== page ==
offered to the plaintiff but which he refused to accept and so she left it with her attorney." In another place in the report it is stated that there was "evidence for the defendant that she paid for interest, principal, etc., $7,494.29, which amount also includes the $525.56, leaving a net amount due plaintiff of $671.96, which amount defendant claimed she expended for repairs for which she had no receipts, having sent them to the plaintiff, which the plaintiff denied ever receiving."
The defendant expressly waives her requests for rulings numbered 1 and 4 respectively. She contends, however, that the denial of her requests for rulings numbered 2 and 3 respectively was error. The judge in denying the defendant's requests for rulings stated: "Defendant's requests are denied because on her own admission there was a balance due the plaintiff." The defendant's request numbered 2 was a request for a ruling that the "evidence is sufficient to warrant a finding for the defendant." This requested ruling was a correct statement of the law on the evidence unless there was evidence binding on the defendant that she owed something to the plaintiff. In one place in the report it is stated that the defendant "claimed" that she "owed the plaintiff" "a balance of $30." We interpret this statement to mean that the defendant so testified. She was bound by this testimony unless there was other evidence more favorable to her. There is no such evidence, except as it is shown by the statement in the report with respect to an amount of $671.96 shown by evidence for the defendant to be the "net amount due plaintiff," after deducting certain described payments, that this "amount defendant claimed she expended for repairs." We interpret this statement to mean that the defendant testified that she expended this amount for repairs. But even if the latter testimony warranted a finding, contrary to the defendant's testimony that she "owed the plaintiff" "a balance of $30," the judge, as appears from his statement of his reason for denying the defendant's requests for rulings, accepted as true the testimony of the defendant that she owed a "balance" to the plaintiff, and so found, although he did not accept as true her testimony as to the amount of such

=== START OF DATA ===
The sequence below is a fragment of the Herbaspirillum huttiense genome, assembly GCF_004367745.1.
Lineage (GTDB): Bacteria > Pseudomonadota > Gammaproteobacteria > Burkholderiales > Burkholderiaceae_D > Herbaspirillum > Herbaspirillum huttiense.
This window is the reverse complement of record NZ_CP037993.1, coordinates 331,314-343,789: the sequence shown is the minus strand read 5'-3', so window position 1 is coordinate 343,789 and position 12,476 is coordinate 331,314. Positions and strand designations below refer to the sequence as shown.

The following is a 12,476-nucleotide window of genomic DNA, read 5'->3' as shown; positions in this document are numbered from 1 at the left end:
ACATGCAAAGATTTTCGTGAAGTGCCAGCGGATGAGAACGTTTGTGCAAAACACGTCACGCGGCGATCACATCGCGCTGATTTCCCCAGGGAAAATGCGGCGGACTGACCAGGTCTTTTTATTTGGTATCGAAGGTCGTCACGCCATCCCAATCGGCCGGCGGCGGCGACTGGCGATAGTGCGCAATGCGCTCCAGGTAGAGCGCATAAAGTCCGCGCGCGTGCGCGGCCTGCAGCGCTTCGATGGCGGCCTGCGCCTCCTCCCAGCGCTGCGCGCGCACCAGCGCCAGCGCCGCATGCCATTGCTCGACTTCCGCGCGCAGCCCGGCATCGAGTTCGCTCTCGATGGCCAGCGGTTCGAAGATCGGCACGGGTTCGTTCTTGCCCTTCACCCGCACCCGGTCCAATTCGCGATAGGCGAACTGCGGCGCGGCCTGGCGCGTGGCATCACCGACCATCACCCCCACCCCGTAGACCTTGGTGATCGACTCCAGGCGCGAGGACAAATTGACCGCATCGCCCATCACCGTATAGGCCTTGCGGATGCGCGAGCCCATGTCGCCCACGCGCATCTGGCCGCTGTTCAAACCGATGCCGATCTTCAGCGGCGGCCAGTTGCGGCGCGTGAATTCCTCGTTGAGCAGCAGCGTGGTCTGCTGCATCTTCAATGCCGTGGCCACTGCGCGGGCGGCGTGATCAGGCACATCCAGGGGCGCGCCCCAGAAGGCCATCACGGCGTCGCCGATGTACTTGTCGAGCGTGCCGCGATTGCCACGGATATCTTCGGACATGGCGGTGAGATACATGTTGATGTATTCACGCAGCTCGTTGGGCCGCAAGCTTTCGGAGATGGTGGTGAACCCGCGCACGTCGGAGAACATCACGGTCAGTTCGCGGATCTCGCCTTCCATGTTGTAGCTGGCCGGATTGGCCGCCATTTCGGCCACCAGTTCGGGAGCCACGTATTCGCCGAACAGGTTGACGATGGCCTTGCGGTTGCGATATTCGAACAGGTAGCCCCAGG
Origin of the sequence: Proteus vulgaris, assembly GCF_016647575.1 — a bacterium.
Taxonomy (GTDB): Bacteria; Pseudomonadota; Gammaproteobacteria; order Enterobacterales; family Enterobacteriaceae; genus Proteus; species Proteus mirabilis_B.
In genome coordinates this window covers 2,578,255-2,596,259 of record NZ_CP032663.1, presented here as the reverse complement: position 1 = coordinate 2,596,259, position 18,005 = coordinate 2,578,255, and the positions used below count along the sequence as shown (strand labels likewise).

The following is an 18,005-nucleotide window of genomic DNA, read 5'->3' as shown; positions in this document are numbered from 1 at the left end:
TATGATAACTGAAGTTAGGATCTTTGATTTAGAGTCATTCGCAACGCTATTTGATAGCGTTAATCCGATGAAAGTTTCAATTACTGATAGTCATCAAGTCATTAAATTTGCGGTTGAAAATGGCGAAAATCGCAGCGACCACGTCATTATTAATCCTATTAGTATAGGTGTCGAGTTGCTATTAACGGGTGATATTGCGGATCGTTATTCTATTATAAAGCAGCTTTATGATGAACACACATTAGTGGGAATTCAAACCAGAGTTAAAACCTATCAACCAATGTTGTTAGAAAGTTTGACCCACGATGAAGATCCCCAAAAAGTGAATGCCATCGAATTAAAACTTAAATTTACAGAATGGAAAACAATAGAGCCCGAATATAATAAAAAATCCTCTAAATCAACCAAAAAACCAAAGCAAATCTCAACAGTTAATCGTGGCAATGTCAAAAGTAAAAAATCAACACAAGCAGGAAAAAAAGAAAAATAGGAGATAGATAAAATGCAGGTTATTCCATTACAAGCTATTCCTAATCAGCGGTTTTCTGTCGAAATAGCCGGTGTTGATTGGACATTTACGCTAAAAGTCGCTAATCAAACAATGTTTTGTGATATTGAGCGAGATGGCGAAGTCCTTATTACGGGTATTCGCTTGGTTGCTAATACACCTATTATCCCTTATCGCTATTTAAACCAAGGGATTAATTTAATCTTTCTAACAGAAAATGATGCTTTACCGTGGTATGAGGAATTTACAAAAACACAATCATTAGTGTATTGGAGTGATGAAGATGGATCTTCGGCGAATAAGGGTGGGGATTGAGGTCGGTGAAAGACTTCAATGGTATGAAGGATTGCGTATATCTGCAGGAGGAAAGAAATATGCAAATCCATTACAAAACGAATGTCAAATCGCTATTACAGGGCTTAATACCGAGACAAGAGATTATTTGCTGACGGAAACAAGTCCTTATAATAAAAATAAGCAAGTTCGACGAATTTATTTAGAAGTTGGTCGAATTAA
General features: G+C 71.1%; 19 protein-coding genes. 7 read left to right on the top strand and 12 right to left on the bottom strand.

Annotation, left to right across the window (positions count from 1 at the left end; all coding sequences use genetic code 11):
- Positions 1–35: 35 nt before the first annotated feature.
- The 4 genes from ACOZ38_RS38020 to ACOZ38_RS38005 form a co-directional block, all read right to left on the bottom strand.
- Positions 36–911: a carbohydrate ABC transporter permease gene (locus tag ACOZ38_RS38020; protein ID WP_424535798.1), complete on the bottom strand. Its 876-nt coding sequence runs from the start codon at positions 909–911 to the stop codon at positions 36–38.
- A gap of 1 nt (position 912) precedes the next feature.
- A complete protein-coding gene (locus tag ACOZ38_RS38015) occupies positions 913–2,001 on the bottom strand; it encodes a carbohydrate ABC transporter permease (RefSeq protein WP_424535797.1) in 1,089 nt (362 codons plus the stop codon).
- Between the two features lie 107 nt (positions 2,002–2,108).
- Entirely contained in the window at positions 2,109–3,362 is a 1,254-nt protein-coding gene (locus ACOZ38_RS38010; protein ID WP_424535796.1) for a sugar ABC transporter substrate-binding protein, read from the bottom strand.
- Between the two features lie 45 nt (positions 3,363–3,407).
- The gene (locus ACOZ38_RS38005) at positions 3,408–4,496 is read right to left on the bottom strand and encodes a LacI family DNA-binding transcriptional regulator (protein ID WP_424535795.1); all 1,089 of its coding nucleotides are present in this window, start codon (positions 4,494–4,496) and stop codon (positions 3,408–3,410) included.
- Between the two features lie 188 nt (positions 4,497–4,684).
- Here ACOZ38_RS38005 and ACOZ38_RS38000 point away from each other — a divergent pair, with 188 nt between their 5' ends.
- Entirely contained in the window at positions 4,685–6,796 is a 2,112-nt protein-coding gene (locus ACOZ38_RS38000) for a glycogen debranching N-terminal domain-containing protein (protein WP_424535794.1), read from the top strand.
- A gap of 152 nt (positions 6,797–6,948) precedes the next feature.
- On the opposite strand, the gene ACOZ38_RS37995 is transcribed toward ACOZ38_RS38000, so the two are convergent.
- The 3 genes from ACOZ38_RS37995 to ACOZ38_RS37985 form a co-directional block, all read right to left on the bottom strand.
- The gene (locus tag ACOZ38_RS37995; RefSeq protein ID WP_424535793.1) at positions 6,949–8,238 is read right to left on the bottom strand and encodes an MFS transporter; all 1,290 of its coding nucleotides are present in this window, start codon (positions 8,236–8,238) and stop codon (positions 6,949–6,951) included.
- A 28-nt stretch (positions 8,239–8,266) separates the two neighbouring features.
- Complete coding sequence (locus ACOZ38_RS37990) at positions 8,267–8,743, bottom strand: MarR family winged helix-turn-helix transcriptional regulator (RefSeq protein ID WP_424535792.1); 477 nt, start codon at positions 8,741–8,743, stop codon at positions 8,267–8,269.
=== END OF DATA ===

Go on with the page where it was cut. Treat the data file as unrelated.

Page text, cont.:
balance. In substance, the judge made a special finding to this effect warranted by the evidence even if not required by it. The use by the judge of the word "admission" in his statement of his reason for denying the defendant's requests does not preclude the conclusion here reached. The use of this word does not import that the judge ruled that as matter of law the testimony of the defendant that she "owed the plaintiff" "a balance of $30" was conclusive against her. This special finding of the judge rendered immaterial the ruling requested by the defendant's request numbered 2, and consequently it was not error to deny this request. See Perry v. Hanover, ante, 167, 173-177, and cases cited.
The defendant's request numbered 3 involved, with other matters, a request for a ruling that the "evidence is sufficient to warrant a finding . . . that the defendant paid over to the plaintiff whatever balances were on hand, if any." For the reason already stated with respect to the defendant's request numbered 2, it was not error to deny this request.
There was no error in allowing the amendment to the declaration. The allowance of this amendment was well within the established principle permitting amendments to pleadings after a case has been fully and fairly tried "for the purpose of making the pleadings conform to the proof and avoiding a new trial when the issues raised by the amendments have been fully tried." Drury v. Hartigan, 312 Mass. 527 , 529. The allowance of the amendment implied a finding -- which we cannot say was unwarranted -- that the case was fully and fairly tried. Bucholz v. Green Bros. Co. 290 Mass. 350 , 354-355.
Order dismissing report affirmed.